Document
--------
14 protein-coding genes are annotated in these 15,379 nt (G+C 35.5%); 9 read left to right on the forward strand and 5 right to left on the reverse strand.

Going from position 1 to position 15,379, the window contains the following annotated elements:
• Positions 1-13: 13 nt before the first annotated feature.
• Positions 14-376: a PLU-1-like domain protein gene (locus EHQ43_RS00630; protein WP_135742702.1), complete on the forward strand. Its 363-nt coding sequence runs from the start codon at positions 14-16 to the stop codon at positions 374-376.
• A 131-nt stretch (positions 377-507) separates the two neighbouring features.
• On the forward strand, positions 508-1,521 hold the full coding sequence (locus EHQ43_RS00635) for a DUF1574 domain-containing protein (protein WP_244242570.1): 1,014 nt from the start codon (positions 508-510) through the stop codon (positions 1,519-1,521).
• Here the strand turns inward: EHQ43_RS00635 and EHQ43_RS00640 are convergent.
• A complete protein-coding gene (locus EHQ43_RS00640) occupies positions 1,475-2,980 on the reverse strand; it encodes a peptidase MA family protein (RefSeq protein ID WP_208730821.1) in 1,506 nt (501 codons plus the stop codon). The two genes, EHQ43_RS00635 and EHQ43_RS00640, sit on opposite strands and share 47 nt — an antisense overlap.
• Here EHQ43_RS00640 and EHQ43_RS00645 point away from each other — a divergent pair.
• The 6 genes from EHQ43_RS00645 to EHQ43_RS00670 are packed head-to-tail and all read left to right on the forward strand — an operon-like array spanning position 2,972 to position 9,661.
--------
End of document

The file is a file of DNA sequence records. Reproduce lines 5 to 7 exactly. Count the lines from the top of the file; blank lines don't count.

• A 131-nt stretch (positions 377-507) separates the two neighbouring features.
• On the forward strand, positions 508-1,521 hold the full coding sequence (locus EHQ43_RS00635) for a DUF1574 domain-containing protein (protein WP_244242570.1): 1,014 nt from the start codon (positions 508-510) through the stop codon (positions 1,519-1,521).
• Here the strand turns inward: EHQ43_RS00635 and EHQ43_RS00640 are convergent.